The political scientist Graham Allison has long argued that America and China are ensnared in the “Thucydides trap”, says Rohan Mukherjee in Foreign Affairs. This is the idea, based on the Peloponnesian War between Athens and Sparta in the 5th century BC, that when an established power refuses to share the benefits of hegemony with a rising power, the result, almost invariably, is “large-scale conflict”. Yet often overlooked in this analysis is that, alongside the traditional objectives of security and prosperity, countries on the up also want status. And China is no exception. Beijing sees itself as an equal to the US – yet is made to feel unwelcome in many of the international bodies that govern the global order. That’s the sort of “persistent inequality” that can lead a nation to “turn hostile”.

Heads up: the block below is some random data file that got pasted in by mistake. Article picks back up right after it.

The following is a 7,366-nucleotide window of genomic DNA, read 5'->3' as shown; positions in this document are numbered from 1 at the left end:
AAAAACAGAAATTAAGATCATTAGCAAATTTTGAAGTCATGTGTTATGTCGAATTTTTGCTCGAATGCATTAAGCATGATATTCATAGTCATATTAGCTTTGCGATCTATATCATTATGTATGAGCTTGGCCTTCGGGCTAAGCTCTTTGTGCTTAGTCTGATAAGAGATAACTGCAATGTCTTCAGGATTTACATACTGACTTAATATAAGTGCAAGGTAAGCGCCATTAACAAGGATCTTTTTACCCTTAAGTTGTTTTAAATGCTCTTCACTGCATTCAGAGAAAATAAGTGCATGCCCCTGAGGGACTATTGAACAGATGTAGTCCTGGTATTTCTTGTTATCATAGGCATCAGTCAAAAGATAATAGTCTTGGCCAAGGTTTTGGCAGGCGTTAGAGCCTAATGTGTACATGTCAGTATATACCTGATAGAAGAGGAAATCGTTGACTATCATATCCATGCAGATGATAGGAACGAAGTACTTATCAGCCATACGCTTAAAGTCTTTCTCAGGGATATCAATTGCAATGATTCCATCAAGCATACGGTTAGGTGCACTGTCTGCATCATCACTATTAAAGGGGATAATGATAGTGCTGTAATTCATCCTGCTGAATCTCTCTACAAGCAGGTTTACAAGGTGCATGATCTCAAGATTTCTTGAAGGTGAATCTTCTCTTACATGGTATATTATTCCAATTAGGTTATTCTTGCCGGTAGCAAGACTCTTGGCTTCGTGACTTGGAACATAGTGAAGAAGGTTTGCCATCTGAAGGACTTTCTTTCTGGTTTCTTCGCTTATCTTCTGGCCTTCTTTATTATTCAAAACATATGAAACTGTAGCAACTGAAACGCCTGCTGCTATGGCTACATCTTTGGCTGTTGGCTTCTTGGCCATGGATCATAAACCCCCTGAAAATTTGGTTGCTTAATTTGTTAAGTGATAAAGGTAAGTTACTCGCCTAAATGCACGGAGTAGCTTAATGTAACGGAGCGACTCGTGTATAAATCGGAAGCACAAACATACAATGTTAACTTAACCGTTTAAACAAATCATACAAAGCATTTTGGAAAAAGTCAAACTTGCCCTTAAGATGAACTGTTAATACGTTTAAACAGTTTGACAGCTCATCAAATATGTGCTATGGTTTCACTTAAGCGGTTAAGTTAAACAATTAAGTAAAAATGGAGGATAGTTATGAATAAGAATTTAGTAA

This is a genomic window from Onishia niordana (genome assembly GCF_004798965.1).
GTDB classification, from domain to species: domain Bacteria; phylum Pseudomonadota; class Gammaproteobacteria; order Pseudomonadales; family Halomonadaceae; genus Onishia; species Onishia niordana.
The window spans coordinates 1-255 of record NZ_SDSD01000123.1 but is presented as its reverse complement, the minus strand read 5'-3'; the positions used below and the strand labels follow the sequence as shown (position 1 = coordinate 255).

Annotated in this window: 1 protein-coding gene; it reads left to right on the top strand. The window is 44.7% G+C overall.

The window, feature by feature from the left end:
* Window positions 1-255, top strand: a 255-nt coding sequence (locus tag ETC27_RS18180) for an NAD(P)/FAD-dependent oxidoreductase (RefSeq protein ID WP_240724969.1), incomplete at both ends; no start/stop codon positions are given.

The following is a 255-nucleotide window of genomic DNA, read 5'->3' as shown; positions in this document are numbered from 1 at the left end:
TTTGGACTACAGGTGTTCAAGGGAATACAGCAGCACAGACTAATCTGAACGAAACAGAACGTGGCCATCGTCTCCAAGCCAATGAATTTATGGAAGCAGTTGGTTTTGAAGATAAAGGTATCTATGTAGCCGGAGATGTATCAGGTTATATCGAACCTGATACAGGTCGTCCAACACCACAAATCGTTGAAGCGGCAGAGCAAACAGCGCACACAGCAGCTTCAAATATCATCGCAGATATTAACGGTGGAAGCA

There’s a simple solution: we should be more welcoming to China. Beijing generally co-operates with the institutions that put it on level pegging with Washington, such as the UN Security Council and the World Trade Organisation. But organisations in which it has limited leadership prospects and influence – like the UN Human Rights Council – it sees as fundamentally unfair, and thus does its best to delegitimise their authority. So why doesn’t the US give China at least some of the status it craves? Cede part of its control over the IMF, say, or the World Bank? You can hardly expect the global rules-based order to stay intact if you refuse to let everyone have a say in the rules. It’s time to give China its “place in the sun”.